We believe in one God, the Father Almighty, Maker of heaven and earth, and of all things visible and invisible…
A patient who has been diagnosed with cancer will go through what is likely many days and weeks and months (perhaps years) of uncertainty. Such uncertainty drives emotions into a heightened and feathered frenzy. It can produce depths of fear mingled with expectancy and the desire to “just be well.” All a patient can often think of is what life would be like if they were well again.
Imagine the patient who has spent months in an Oncology unit the morning of his last treatment. The morning is covered in a newfound sense of rest. According to the Medic, the emperor of all maladies, for this patient, is nearly defeated. The cancer will be over. Recovery dwells in sight.
It is not that the patient has gained any control over the situation that gives them any comfort. What calm has found him the morning of his last treatment can be traced to the human need for certainty. Here is found within the Medic the power to relieve him of that overpowering sense of fear. His diagnoses has shifted, and this sense now comes to him that is rarer and truer and sweeter than ever. It’s the sense of “i’m almost through with this.” More so, this sense of “i made it.”
This precious relief exists within the realm of truth. It is not the substance of blind faith. This patient fighting cancer is a metaphor for the child of unbelief, for however long they may wrestle with this strong sense of unbelief, there will be the morning when they may wake up to find their unbelief forever cut out from their heart. The ancient Malady (despite how vicious it was) pales in light of an ancient declaration concerning an immortal God. The words of the Christian Creed are not rooted in fanaticism or self-exalted ecstasies. They are not made up to make anybody feel better about their stupid existence. They are the words of the Medic.
Surety (even when answers aren’t appropriate) can curb the pain one endures in the midst of life’s fragility, opening a window to the everlasting calm of the One who has always been. It is a song dancing around past and present and future, a drink especially sweet to any creature aware of their weakness.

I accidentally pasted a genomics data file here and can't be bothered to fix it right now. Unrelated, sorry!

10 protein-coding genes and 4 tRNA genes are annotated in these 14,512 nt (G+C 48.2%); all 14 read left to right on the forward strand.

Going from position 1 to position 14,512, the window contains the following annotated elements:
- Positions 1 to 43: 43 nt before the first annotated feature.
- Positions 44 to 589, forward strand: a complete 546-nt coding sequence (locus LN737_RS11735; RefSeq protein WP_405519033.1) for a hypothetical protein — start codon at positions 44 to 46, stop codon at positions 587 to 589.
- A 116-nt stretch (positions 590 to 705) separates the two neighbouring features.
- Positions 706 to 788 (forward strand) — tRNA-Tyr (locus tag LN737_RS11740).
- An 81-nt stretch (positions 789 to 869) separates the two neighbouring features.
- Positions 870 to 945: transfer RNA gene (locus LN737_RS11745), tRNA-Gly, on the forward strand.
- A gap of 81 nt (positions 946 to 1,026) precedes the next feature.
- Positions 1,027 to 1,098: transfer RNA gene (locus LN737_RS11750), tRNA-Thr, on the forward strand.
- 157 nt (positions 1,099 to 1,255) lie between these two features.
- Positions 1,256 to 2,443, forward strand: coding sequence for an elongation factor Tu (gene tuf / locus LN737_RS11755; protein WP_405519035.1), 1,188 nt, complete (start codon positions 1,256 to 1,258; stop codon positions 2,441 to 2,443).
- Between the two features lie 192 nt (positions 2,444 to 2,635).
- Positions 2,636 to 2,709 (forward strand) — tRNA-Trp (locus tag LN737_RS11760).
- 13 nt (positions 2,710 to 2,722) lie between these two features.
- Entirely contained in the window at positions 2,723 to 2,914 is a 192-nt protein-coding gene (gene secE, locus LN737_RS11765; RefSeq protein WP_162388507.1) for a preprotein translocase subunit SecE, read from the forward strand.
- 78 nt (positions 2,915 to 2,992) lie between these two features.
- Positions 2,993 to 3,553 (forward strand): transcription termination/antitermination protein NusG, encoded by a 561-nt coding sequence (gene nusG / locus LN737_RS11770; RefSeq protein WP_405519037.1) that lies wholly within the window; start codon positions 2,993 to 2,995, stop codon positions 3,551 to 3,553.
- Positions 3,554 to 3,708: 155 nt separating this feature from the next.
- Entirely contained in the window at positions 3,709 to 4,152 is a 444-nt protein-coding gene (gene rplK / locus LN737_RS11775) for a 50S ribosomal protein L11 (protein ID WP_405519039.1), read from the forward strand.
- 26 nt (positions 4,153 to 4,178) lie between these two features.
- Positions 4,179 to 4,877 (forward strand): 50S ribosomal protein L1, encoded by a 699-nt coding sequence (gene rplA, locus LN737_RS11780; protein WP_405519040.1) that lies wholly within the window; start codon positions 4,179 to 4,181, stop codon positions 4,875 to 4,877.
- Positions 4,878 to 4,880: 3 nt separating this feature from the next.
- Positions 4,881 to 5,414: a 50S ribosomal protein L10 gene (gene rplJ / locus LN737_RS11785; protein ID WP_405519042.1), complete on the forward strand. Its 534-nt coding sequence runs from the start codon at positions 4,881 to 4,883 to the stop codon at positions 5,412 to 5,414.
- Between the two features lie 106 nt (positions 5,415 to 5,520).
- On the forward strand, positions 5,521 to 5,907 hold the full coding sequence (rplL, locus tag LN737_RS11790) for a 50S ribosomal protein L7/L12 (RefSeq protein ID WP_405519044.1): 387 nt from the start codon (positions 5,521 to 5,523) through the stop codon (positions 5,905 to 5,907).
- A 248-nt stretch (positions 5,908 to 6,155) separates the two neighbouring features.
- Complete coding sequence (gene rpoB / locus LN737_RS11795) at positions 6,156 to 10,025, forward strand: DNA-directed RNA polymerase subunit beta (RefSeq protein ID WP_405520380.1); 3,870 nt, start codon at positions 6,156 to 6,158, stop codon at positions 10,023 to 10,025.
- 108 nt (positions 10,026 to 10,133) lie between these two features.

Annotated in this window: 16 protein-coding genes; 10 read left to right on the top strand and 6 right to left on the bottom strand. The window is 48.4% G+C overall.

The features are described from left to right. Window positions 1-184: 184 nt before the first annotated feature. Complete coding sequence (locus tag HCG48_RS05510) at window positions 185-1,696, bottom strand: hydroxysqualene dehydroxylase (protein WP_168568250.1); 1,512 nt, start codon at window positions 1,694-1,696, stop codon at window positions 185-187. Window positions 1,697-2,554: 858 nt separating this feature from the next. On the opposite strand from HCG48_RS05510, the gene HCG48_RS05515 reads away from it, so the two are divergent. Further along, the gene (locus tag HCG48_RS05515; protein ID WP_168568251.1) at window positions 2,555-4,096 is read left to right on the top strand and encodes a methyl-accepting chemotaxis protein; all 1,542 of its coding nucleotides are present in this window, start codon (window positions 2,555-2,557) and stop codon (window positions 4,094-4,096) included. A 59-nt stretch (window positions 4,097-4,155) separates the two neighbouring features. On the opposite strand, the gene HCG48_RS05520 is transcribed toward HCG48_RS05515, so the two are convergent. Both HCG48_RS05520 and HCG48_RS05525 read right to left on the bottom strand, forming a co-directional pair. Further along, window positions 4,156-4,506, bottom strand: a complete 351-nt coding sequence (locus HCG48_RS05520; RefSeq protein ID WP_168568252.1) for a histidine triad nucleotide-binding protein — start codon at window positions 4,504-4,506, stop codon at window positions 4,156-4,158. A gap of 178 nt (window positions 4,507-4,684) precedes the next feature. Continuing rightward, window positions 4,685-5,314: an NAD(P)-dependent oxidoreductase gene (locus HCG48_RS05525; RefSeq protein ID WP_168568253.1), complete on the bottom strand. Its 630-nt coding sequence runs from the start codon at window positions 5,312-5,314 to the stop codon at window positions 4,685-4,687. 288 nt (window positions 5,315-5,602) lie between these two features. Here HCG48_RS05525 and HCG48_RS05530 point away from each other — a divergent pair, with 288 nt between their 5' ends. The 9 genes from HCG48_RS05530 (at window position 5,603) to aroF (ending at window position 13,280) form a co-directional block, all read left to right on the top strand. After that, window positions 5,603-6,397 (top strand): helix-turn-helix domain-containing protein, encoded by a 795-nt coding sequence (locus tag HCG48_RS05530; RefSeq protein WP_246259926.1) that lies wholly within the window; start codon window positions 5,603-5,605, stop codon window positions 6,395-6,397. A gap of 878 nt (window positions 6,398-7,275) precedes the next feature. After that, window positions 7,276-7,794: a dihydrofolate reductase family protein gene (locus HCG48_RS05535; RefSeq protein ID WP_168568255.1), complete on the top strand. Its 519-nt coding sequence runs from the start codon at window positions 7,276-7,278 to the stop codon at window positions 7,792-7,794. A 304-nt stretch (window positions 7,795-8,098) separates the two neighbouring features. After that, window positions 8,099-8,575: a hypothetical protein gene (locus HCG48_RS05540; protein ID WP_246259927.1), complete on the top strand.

My friends daughter was sick last week and so one night as Coco couldn’t sleep, my friend Patty had a tea party with her in he middle of the night! Coco’s nose was running, and her eyes filled up with wonder. She was caught up in a cloud of delight due to the fact that her mom was having a tea party with her in the middle of the night.
Coco looked at her mom in this moment of trust and enjoyment and said in a raspy voice, “Mom?”
“Mom, why was I made?” Coco’s mom smiled at her and put her teacup down. “Well, you were made, Colette.. you were made for God. God made you to live in this world so you could enjoy Him.”
Coco stared into her mother’s face unnervingly. “Then why am I sick, Mom?”
Coco’s mom, as you can imagine, had no idea how to answer this one. She was stunned by her 4 year old’s earnest thoughts. There are some questions you don’t necessarily give an answer for.
It helps to know that you don’t have to have an answer for legitimate questions. What I find true about creeds (maybe this is the nature of a creed) is that it doesn’t necessarily provide me with the answer that I want.
A creed isn’t a manufactured cookie cutter answer for all human dilemmas. The declaration doesn’t always console you in the way you want to be consoled. But I’ve found there is something held in this declaration that transcends my need for immediate answers.
There is peace in possessing knowledge about the One who has always existed. It is both concrete and yet brimming over with mystery. I find measures of mystery in certainty that fuels me as a person to live and to breathe.
Even if I feel that I cannot obey God, or by any means of my own believe in Him, I still desire the certainty that all created beings hope for. It only humbles me, and humility is kin to curiosity. For in this certainty I find an ever remarkable wonder by which I may search myriads of untold mysteries.
…And in one Lord Jesus Christ, the Son of God, begotten of the Father [the only-begotten; that is, of the essence of the Father, God of God,] Light of Light, very God of very God, begotten, not made, being of one substance with the Father; And in one Lord Jesus Christ, the only-begotten Son of God, begotten of the Father before all worlds (æons), Light of Light, very God of very God, begotten, not made, being of one substance with the Father;
By whom all things were made [both in heaven and on earth]; by whom all things were made;
Who for us men, and for our salvation, came down and was incarnate and was made man; who for us men, and for our salvation, came down from heaven, and was incarnate by the Holy Ghost of the Virgin Mary, and was made man;
He suffered, and the third day he rose again, ascended into heaven; he was crucified for us under Pontius Pilate, and suffered, and was buried, and the third day he rose again, according to the Scriptures, and ascended into heaven, and sitteth on the right hand of the Father;
From thence he shall come to judge the quick and the dead. from thence he shall come again, with glory, to judge the quick and the dead. ;
whose kingdom shall have no end.
And in the Holy Ghost. And in the Holy Ghost, the Lord and Giver of life, who proceedeth from the Father, who with the Father and the Son together is worshiped and glorified, who spake by the prophets.
In one holy catholic and apostolic Church; we acknowledge one baptism for the remission of sins; we look for the resurrection of the dead, and the life of the world to come. Amen.